This post is not about sex and its manifold variations, but rather SMS and a surprisingly large number of unique methods for getting a text message delivered to a handset.
Now that I’ve lost 99% of the readers, please join me on the exciting journey of SMS with first looking at the basics of text messaging and then exploring the “grey zones” of SMS delivery.
For example, if Andrew sends a text message to Kate, they are either on the same mobile network, which makes it an “on-net” SMS handled internally by their common mobile provider, or they are both subscribers of different mobile operators, which means the SMS goes “off-net.” The on-net case is great for the provider, it can deliver the SMS without any additional costs except internal network expenses. The beef lies in the latter, so let’s look at that more closely. Ana and Kate both have mobile numbers from the UK, i.e. with the same international prefix +44, and both are currently located in England. All mobile operators in the UK have so-called “interworking agreements” between each other, which means that they are technically interconnected, know each other’s mobile prefixes and have a commercial arrangement to pay each other the “interworking fee” for delivering an SMS to their subscribers. In this case, Ana’s operator ‘AA’ pays Kate’s mobile provider ‘K2’ for sending the message to Kate. Of course AA has charged Ana for that message, either directly on a per message basis or through the bundle that includes a specific amount of messages. Similarly, if Ana sends a text to his friend Christian, who is with the German provider ‘C-Mobile’, AA will pay C-Mobile for delivering the SMS to Christian’s handset. And when Kate and Christian are replying to Ana, AA receives the same interworking fee it previously had paid K2 and C-Mobile. So far so good, it’s a zero sum game for the operators given that Person-to-Person (P2P) traffic is, in the grand scheme of things, perfectly balanced. And every operator reaps the benefits of charging its own SMS sending subscribers. Wonderful world.
Now, Kate is traveling on vacation to the exotic island of Tabaluga. Not much communication is going on between the UK and Tabaluga, hence AA and K2 haven’t established a full interworking agreement for SMS with the island’s carrier TabaCom, as the overhead of a monthly billing run is more expensive than the few exchanged messages are worth. Still, Kate wants to use her K2 phone on Tabaluga for reaching Andrew in the UK. Hence AA and K2 established a technical connectivity with TabaCom, a so-called “roaming connection” that allows communication to flow between TabaCom and the UK operators without any monetary obligation in either direction – plus K2 will charge Kate some additional SMS roaming fees for texting with her phone abroad. Even better!
Thanks for having followed the article so far, now we can finally start embarking on Application-to- Person (A2P) SMS and its grey routes. Just think of the SMS aggregator XBipTecOxTel that has a significant amount of SMS traffic to the UK. It could either agree with AA and K2 to deliver its traffic to the UK, of course, for a per message charge – this would be an official direct route. Or, it finds TabaCom! Remember TabaCom can send messages for free to AA and K2. So XBipTecOxTel “helps monetize” TabaCom’s asset by paying them a small fraction of what AA and K2 would charge and suddenly millions and millions of messages flow from Tabaluga to the UK. The low price to the UK (and to all other destinations TabaCom has free roaming agreements with!) would allow XBipTecOxTel to offer extremely low A2P prices, attracting a lot of A2P customers that are thrilled to cut their messaging costs.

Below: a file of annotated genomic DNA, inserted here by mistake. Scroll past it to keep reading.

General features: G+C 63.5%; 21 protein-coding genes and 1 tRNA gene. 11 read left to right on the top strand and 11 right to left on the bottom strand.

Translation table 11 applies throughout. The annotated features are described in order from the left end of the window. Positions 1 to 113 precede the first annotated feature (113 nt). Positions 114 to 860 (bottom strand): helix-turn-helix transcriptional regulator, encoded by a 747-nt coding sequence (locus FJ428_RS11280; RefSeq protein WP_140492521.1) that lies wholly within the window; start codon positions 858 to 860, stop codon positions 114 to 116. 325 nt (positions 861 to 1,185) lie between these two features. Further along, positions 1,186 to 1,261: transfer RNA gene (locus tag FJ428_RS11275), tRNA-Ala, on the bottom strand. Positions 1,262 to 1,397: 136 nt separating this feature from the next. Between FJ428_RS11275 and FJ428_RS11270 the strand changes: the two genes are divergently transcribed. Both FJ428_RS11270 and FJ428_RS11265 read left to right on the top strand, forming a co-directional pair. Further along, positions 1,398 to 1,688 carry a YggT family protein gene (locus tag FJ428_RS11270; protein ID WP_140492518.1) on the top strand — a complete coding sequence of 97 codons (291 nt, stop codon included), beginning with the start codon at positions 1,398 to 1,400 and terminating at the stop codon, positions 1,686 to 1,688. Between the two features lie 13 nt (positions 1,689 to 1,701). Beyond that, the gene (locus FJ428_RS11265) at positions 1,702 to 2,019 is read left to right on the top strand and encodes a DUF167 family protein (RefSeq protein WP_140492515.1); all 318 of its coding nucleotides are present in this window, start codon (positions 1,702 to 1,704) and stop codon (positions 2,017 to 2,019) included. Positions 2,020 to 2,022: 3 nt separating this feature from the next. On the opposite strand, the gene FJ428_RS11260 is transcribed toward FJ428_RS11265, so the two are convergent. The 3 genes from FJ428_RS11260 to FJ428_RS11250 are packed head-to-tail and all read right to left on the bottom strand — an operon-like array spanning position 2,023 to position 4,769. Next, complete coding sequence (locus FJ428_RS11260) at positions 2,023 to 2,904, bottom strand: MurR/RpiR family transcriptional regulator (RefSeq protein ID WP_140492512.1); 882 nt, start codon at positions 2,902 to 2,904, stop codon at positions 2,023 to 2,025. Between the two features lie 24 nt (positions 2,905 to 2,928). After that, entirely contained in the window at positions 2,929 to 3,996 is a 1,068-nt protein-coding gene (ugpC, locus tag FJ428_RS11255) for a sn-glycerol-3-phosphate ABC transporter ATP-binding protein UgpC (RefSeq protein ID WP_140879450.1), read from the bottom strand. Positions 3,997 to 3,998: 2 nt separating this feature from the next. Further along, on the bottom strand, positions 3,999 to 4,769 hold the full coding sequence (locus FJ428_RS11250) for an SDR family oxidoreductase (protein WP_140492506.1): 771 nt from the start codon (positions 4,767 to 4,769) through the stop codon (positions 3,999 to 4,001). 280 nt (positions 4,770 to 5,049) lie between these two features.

Is it illegal? No, it isn’t. Is this following the intention of AA and K2? No, since they rightly want to get paid for their service. That’s why it is called a “grey route.” So what happens next? Well, after a while AA and K2 will notice this unusual messaging traffic from Tabaluga and either block that traffic or set-up a proper interworking agreement. Then, XBipTecOxTel would seek another small operator and start over, e.g. with Lilliput Island Telecom. A few years ago this detection time would be very long, and a grey route could have lasted for years – especially if XBipTecOxTel was not being overly aggressive by keeping its traffic numbers low enough to stay under the radar. Fast forward to today where most networks have developed much better monitoring and filtering capabilities so that the time to detect a grey route has come down to mere days or even hours.
While we are at it, let’s darken the grey towards dark grey and even black shades. Another interesting concept is called “GT spoofing.” GT means “Global Title” and that is how C-Mobile presents itself towards AA. So if an aggregator fakes having the GT of C-Mobile, it can send messages to AA and AA would charge the real C-Mobile. Another example is “SIM card farms,” which is buying SIM cards with an SMS flat rate, putting them into a modem and cranking text messages out of them 24×7. In order to not get detected, you would need to rotate the numbers and some companies allegedly even put the SIM card farms on a truck so that they are moving locations like a real humanly-operated SIM. Needless to say, all mobile operators are actively trying to stop all of these shady activities. It is a true cat and mouse game.
As the saying goes, you get what you pay for. If you find very low prices on the SMS A2P market, there is a high likelihood that your messages will use one of the grey routes described above, thereby risking stoppage of service unpredictably.